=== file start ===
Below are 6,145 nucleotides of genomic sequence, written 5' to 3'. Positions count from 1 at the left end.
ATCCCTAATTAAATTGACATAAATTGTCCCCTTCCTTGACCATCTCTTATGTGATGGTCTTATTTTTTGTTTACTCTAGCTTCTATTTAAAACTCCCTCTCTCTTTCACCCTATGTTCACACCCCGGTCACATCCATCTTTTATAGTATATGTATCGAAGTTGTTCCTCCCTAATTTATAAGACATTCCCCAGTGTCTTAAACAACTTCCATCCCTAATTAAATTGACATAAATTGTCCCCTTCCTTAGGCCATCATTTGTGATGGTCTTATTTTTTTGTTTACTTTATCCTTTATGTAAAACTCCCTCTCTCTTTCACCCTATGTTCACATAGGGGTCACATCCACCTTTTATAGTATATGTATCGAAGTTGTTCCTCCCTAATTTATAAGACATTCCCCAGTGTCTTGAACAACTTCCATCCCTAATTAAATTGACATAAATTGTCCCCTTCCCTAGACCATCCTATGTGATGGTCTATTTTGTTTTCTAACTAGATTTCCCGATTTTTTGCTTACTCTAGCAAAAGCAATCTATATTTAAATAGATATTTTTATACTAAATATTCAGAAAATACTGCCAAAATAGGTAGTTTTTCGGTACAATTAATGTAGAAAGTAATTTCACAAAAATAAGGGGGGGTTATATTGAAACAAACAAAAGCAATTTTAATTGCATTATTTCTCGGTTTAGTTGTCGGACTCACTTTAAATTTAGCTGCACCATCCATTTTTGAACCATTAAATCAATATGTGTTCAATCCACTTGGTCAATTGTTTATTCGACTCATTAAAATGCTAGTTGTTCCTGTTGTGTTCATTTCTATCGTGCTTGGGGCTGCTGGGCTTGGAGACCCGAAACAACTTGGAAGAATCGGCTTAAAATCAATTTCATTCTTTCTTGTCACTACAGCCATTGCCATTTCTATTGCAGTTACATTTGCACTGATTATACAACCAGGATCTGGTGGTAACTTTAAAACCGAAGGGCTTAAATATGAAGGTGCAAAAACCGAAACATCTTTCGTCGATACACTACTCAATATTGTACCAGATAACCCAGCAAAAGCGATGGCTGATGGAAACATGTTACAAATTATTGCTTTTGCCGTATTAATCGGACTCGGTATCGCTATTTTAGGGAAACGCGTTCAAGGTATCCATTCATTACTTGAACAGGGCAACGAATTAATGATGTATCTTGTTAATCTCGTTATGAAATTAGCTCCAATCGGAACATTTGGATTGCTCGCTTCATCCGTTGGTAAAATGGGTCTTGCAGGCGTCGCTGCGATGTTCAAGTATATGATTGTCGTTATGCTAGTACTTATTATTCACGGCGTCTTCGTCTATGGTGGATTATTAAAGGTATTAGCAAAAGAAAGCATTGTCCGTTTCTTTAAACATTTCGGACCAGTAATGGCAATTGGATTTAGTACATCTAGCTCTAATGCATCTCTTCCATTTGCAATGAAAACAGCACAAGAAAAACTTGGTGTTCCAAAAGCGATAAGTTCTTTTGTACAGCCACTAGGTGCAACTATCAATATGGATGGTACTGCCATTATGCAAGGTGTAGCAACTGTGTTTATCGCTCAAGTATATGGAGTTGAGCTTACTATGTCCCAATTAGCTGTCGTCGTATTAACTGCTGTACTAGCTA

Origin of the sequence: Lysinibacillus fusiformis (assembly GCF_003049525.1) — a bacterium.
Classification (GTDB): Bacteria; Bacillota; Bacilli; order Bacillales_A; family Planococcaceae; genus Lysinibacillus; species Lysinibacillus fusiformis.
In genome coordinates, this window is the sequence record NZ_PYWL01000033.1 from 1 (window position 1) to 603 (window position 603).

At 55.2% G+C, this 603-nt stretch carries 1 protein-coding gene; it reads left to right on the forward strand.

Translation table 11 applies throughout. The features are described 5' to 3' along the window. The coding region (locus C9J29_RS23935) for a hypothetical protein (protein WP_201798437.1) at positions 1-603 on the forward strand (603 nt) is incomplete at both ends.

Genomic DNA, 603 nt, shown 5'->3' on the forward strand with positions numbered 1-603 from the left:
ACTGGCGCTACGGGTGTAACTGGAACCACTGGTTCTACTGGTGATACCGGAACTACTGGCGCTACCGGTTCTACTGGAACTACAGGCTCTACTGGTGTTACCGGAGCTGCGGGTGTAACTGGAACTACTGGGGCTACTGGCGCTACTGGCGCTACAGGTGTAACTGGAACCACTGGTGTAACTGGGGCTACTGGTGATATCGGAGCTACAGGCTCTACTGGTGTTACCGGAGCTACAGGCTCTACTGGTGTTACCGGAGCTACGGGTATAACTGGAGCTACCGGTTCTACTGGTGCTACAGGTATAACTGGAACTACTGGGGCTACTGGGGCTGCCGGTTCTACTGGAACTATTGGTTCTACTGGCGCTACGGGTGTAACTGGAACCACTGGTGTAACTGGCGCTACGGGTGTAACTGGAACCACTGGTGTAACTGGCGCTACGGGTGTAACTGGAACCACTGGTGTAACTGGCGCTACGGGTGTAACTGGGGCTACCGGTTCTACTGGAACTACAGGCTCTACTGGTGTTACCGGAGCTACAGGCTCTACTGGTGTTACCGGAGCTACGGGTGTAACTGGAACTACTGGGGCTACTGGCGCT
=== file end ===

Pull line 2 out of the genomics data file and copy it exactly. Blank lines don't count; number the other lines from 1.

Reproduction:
ATCCCTAATTAAATTGACATAAATTGTCCCCTTCCTTGACCATCTCTTATGTGATGGTCTTATTTTTTGTTTACTCTAGCTTCTATTTAAAACTCCCTCTCTCTTTCACCCTATGTTCACACCCCGGTCACATCCATCTTTTATAGTATATGTATCGAAGTTGTTCCTCCCTAATTTATAAGACATTCCCCAGTGTCTTAAACAACTTCCATCCCTAATTAAATTGACATAAATTGTCCCCTTCCTTAGGCCATCATTTGTGATGGTCTTATTTTTTTGTTTACTTTATCCTTTATGTAAAACTCCCTCTCTCTTTCACCCTATGTTCACATAGGGGTCACATCCACCTTTTATAGTATATGTATCGAAGTTGTTCCTCCCTAATTTATAAGACATTCCCCAGTGTCTTGAACAACTTCCATCCCTAATTAAATTGACATAAATTGTCCCCTTCCCTAGACCATCCTATGTGATGGTCTATTTTGTTTTCTAACTAGATTTCCCGATTTTTTGCTTACTCTAGCAAAAGCAATCTATATTTAAATAGATATTTTTATACTAAATATTCAGAAAATACTGCCAAAATAGGTAGTTTTTCGGTACAATTAATGTAGAAAGTAATTTCACAAAAATAAGGGGGGGTTATATTGAAACAAACAAAAGCAATTTTAATTGCATTATTTCTCGGTTTAGTTGTCGGACTCACTTTAAATTTAGCTGCACCATCCATTTTTGAACCATTAAATCAATATGTGTTCAATCCACTTGGTCAATTGTTTATTCGACTCATTAAAATGCTAGTTGTTCCTGTTGTGTTCATTTCTATCGTGCTTGGGGCTGCTGGGCTTGGAGACCCGAAACAACTTGGAAGAATCGGCTTAAAATCAATTTCATTCTTTCTTGTCACTACAGCCATTGCCATTTCTATTGCAGTTACATTTGCACTGATTATACAACCAGGATCTGGTGGTAACTTTAAAACCGAAGGGCTTAAATATGAAGGTGCAAAAACCGAAACATCTTTCGTCGATACACTACTCAATATTGTACCAGATAACCCAGCAAAAGCGATGGCTGATGGAAACATGTTACAAATTATTGCTTTTGCCGTATTAATCGGACTCGGTATCGCTATTTTAGGGAAACGCGTTCAAGGTATCCATTCATTACTTGAACAGGGCAACGAATTAATGATGTATCTTGTTAATCTCGTTATGAAATTAGCTCCAATCGGAACATTTGGATTGCTCGCTTCATCCGTTGGTAAAATGGGTCTTGCAGGCGTCGCTGCGATGTTCAAGTATATGATTGTCGTTATGCTAGTACTTATTATTCACGGCGTCTTCGTCTATGGTGGATTATTAAAGGTATTAGCAAAAGAAAGCATTGTCCGTTTCTTTAAACATTTCGGACCAGTAATGGCAATTGGATTTAGTACATCTAGCTCTAATGCATCTCTTCCATTTGCAATGAAAACAGCACAAGAAAAACTTGGTGTTCCAAAAGCGATAAGTTCTTTTGTACAGCCACTAGGTGCAACTATCAATATGGATGGTACTGCCATTATGCAAGGTGTAGCAACTGTGTTTATCGCTCAAGTATATGGAGTTGAGCTTACTATGTCCCAATTAGCTGTCGTCGTATTAACTGCTGTACTAGCTA